Coffee shop owner Paul Haggath was a fit and healthy 41-year-old when he suffered a stroke out of the blue and was left paralysed down one side of his body.
The Peterhead father-of-four, who is the director of Symposium Coffee House, fell ill at the start of 2018 and is still recovering nearly two years on.
Mr Haggath described the effect his sudden change in circumstances had on his family as he spoke out to mark World Stroke Day today.
He said: “It has probably been more difficult for my family than it has been for me.
“My youngest two daughters are still a bit wary, when it happened they were worried I was going to die.
“It happened out of the blue, I like going to the gym and I’d say I’m quite a healthy person.”
Mr Haggath said he had started “feeling quite poorly” around the time of the stroke, but had no idea he was at such risk.
“As I was getting out of the shower, one morning in January, I felt light-headed but didn’t think anything of it”, he said.
“No sooner had that happened, than I fell to the ground completely paralysed down one side and unable to talk.”
Mr Haggath’s wife, Wendy, spotted him on the bathroom floor and broke through the locked door to reach him.
Within two hours of having the stroke, Mr Haggath was at Aberdeen Royal Infirmary.
At that point, he was completely paralysed and couldn’t talk.
He said: “I received thrombolysis within two hours of my symptoms starting.
“After four hours of receiving the treatment, I started to make sounds and gradually form words again.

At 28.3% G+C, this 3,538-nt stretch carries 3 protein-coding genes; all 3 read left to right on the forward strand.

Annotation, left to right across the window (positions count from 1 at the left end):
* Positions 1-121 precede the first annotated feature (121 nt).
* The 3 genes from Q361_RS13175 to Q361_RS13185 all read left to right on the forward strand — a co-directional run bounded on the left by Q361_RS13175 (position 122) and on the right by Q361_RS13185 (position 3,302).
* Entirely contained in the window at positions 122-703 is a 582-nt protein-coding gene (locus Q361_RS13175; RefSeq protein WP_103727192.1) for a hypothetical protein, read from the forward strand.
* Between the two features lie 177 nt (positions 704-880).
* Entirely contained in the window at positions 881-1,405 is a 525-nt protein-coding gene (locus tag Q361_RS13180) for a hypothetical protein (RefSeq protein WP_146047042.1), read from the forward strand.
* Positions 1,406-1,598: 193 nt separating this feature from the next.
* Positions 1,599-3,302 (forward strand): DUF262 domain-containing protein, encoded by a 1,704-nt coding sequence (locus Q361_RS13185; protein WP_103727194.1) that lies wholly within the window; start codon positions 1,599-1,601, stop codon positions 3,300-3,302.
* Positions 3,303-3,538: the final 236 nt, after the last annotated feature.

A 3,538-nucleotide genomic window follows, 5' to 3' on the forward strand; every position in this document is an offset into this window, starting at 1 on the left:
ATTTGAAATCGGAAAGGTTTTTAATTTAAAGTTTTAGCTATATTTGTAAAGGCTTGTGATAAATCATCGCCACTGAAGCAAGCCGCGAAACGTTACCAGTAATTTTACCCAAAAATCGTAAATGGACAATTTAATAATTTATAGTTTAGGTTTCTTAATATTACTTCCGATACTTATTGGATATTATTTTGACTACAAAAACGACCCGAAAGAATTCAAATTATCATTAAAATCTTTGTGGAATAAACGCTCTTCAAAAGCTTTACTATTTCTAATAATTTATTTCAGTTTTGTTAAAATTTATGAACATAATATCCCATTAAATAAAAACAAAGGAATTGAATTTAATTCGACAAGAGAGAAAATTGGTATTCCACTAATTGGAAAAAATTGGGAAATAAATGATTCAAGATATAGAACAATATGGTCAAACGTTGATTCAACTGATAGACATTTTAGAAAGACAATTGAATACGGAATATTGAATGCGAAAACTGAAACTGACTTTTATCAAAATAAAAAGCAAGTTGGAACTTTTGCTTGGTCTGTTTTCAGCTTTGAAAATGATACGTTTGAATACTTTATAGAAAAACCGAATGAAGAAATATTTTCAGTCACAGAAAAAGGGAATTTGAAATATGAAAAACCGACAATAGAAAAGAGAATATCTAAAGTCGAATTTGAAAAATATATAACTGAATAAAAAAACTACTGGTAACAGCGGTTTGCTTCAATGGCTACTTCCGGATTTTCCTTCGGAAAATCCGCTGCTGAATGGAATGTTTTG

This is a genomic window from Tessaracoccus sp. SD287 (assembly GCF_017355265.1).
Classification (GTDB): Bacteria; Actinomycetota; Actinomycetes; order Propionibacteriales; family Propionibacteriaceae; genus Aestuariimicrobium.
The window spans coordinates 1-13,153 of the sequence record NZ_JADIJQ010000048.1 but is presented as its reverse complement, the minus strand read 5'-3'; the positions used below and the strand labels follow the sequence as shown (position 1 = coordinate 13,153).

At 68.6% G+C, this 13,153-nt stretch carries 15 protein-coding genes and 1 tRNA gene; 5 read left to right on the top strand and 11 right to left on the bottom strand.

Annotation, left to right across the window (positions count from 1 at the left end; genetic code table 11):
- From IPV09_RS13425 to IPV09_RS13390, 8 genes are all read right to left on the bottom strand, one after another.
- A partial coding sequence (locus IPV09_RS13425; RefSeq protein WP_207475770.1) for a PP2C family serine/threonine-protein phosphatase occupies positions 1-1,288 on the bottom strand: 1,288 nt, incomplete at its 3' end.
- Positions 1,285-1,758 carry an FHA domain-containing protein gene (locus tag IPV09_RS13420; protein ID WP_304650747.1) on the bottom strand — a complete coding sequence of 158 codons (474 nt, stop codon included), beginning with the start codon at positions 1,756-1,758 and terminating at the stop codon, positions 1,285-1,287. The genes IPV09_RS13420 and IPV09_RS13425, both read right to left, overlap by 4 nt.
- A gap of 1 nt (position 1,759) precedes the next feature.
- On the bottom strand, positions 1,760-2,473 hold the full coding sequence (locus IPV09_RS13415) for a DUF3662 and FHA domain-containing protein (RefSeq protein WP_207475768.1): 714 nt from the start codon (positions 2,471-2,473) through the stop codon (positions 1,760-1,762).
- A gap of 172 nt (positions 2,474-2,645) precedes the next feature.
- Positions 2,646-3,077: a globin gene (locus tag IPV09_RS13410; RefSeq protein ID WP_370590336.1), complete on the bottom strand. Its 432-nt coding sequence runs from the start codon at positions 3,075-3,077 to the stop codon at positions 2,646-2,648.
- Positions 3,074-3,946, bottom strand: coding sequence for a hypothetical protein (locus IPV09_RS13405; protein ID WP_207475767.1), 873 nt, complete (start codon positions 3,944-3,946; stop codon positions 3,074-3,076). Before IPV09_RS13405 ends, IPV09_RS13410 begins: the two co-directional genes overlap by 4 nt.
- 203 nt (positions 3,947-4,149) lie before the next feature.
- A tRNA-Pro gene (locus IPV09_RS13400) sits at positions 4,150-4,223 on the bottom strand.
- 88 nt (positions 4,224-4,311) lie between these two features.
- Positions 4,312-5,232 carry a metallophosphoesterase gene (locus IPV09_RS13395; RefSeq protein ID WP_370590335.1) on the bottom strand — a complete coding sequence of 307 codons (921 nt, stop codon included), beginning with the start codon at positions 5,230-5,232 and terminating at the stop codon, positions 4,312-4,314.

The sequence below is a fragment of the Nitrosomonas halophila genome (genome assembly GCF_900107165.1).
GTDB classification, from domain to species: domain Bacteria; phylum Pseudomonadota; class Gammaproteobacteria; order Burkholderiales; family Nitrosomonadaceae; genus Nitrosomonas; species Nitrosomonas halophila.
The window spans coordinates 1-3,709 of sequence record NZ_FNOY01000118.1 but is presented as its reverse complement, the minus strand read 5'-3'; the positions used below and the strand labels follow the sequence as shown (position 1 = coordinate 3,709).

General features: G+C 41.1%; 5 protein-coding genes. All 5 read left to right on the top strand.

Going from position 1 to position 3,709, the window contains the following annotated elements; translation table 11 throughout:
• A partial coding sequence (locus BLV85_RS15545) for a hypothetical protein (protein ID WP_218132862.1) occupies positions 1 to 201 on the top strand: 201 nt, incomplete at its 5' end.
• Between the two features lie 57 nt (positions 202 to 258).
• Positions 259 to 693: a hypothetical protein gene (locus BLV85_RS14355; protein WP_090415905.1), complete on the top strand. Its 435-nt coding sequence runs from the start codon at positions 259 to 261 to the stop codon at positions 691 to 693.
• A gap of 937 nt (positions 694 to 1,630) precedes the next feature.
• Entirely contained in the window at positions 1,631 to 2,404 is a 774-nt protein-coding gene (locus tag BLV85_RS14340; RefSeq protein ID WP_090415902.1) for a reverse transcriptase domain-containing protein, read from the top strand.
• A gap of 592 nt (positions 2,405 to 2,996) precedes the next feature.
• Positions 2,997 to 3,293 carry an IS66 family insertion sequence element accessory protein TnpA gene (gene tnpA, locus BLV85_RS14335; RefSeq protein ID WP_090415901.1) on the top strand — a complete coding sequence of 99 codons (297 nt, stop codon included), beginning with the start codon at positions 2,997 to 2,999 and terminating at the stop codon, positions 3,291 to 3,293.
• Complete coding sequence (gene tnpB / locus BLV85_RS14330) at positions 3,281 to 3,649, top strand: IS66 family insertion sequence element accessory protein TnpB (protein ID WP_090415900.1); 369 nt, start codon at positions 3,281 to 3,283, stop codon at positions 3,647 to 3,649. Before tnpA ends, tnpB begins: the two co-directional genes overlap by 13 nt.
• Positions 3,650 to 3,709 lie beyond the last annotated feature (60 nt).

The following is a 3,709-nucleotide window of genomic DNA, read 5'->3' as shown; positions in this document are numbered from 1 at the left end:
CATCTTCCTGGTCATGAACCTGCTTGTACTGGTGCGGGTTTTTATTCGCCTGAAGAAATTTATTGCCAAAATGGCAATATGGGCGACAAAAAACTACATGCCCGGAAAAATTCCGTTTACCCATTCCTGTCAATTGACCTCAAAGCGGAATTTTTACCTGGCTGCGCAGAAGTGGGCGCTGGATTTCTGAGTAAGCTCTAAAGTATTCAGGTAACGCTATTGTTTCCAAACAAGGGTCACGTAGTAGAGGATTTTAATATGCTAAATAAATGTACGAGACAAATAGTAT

“I also regained movement within 24 hours, and was able to walk to the visitor’s room slowly.”
Doctors discovered that Mr Haggath’s stroke was caused by a hole in his heart which he has had his whole life, and last December he underwent surgery to repair it.
Mr Haggath said: “I’d say I’m about 90% healthy now.
“I still find it hard to concentrate, I often struggle with words and I have a bit of trouble with my memory.
“I’m normally used to working long hours in the industry I work in, but in a 7am to 10am shift my mind feels like it’s done by 8.30am.”
Communications manager of the Stroke Association in Scotland, Angela Macleod, said: “Our message on World Stroke Day is reinforced in the world stroke ‘bills of rights’.
“It highlights that everyone with suspected stroke should have rapid diagnosis and be treated quickly.
“We believe everyone in Scotland with suspected stroke should receive this level of treatment no matter where they live or when they had the stroke.”